ROME (AP) — Alitalia employees late Monday rejected a government-brokered package of job and wage cuts that was aimed at saving Italy's flagship airline from bankruptcy.
Immediately after the "no" votes won in a referendum on the proposed industrial plan that Italian Premier Paolo Gentiloni had linked to Alitalia's survival, a union leader called on banks and other investors to devise another strategy to ensure a future for the airline.
"What will happen, I don't know," UILTrasporti union leader Claudio Tarlazzi told RAI News24 state TV.
"The country needs Alitalia, and 12,500 people don't deserve to go home" jobless, Tarlazzi said, referring to the airline's employees. He urged banks and shareholders to "show good sense" and called for renewed negotiations with unions for a revised industrial plan.
Alitalia's board could meet as soon as Tuesday to chart the next step, which was widely expected to be a request for extraordinary administration in anticipation of possible bankruptcy.
The airline reportedly has been losing 2 million euros (nearly $2.2 million) daily.
Some 12,500 Alitalia workers began voting last week on whether to accept the package offering less drastic wage cuts and fewer layoffs than first proposed. Parent company Etihad Airways wants to cut costs in hopes of securing 2 billion euros ($2.1 billion) in investment to keep the airline afloat.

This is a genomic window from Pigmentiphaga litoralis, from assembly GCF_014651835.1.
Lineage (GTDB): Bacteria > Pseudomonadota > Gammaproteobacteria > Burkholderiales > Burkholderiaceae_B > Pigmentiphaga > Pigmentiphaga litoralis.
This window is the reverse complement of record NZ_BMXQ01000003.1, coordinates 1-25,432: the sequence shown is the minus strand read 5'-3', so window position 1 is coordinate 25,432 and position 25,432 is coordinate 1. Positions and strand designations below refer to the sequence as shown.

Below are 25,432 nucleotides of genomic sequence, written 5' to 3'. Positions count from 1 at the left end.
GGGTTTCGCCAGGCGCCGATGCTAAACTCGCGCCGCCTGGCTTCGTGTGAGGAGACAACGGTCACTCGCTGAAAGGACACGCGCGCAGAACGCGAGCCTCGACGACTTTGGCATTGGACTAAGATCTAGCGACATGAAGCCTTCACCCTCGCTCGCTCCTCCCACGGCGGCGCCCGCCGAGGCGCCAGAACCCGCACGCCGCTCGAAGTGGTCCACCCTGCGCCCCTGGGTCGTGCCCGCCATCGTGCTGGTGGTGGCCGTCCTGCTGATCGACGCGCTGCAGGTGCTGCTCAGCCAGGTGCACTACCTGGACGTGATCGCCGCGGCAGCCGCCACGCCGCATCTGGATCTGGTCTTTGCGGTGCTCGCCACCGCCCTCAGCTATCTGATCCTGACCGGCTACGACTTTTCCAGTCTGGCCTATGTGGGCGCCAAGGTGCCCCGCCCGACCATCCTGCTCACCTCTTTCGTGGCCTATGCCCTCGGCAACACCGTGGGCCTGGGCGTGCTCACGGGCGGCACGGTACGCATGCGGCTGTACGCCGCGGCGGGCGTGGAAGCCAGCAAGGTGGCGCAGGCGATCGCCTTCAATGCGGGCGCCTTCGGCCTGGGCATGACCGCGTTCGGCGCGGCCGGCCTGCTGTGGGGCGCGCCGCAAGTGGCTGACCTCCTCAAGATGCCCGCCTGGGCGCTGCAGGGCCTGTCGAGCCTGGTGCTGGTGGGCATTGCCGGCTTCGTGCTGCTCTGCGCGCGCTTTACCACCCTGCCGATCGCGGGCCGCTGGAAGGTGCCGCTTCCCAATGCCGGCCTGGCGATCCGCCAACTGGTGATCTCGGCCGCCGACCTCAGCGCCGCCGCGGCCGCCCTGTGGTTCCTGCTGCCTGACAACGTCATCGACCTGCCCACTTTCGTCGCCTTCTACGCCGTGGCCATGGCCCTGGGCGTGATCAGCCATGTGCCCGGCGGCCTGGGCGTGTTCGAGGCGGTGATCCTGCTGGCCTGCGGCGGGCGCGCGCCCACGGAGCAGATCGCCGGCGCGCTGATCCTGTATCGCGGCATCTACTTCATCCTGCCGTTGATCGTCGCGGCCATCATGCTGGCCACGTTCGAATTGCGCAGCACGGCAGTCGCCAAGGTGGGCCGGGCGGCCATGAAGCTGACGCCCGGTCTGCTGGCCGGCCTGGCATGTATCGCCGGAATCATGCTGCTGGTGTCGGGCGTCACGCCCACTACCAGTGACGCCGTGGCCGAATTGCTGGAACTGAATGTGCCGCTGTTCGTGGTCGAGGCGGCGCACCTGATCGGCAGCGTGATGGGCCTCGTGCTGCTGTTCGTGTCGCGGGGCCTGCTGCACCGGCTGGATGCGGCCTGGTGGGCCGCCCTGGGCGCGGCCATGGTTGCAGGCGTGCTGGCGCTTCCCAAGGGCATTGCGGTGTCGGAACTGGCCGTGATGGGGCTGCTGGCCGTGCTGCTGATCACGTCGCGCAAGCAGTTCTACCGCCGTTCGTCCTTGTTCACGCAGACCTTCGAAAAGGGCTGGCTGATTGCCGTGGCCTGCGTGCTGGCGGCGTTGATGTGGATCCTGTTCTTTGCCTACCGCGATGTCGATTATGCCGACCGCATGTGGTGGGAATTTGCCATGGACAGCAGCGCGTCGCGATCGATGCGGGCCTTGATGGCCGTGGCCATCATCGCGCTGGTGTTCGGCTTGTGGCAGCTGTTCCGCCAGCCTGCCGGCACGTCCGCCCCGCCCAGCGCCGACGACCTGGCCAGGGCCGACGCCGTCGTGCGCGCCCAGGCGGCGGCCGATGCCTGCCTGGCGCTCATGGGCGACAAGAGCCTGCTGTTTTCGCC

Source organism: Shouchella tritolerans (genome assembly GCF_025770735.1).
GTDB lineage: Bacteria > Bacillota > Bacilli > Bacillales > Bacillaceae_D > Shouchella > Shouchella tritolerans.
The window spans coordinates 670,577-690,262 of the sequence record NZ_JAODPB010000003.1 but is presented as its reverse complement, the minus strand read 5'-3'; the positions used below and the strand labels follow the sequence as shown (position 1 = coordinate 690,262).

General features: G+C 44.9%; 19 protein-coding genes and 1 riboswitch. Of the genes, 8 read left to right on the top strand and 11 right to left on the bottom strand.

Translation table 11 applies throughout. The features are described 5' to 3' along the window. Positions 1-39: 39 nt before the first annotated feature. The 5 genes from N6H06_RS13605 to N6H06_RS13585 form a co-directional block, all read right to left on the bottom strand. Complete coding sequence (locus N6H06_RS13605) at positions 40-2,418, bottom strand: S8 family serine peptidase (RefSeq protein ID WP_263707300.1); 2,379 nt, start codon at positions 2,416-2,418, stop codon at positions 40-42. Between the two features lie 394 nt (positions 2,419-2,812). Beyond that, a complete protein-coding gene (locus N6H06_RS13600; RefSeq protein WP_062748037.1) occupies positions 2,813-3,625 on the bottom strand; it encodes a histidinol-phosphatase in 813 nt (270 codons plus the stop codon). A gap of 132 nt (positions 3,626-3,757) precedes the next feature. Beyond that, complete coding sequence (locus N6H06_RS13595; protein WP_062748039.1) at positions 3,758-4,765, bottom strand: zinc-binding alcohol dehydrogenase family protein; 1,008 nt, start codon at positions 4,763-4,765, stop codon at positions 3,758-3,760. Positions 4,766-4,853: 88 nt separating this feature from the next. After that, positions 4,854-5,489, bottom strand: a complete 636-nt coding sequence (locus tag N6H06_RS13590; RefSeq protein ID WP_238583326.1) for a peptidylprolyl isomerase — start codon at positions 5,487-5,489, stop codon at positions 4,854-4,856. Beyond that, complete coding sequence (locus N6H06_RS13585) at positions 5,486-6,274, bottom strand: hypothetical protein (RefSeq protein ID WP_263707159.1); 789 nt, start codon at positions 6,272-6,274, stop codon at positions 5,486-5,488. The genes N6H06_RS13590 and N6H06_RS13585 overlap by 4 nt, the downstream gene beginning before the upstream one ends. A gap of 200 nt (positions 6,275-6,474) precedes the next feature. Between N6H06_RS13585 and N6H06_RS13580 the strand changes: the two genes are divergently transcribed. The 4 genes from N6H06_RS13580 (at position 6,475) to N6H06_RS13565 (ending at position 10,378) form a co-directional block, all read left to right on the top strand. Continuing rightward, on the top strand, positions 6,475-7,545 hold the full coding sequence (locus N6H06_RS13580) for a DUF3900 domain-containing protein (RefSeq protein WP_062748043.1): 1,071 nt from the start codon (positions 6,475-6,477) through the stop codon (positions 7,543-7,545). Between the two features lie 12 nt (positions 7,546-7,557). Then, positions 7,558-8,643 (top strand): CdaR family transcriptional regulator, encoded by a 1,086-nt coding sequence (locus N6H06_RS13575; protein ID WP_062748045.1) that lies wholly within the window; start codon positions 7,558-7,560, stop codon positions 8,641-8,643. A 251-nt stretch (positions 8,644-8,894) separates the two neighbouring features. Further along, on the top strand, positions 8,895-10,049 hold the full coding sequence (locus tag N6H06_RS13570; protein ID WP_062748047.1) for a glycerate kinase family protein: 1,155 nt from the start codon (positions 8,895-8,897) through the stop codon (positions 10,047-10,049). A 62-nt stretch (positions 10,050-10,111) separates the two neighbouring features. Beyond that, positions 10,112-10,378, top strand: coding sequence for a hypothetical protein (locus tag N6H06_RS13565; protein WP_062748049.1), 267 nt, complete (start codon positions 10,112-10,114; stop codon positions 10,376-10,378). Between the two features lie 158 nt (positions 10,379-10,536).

The deal would have cut flight crews' wages an average of 8 percent and laid off some 980 permanent workers.
Union leaders had urged workers to accept the proposal, though they described the employees as understandably angry.
The current crisis follows about 20 years of attempts to successfully re-launch the company, including privatization efforts and searches for industrial partners.
Alitalia has suffered from competition from low-cost airlines. And high-speed trains run between Rome and Milan, Italy's political and business hearts, draining passengers from what was long a bread-and-butter Alitalia route.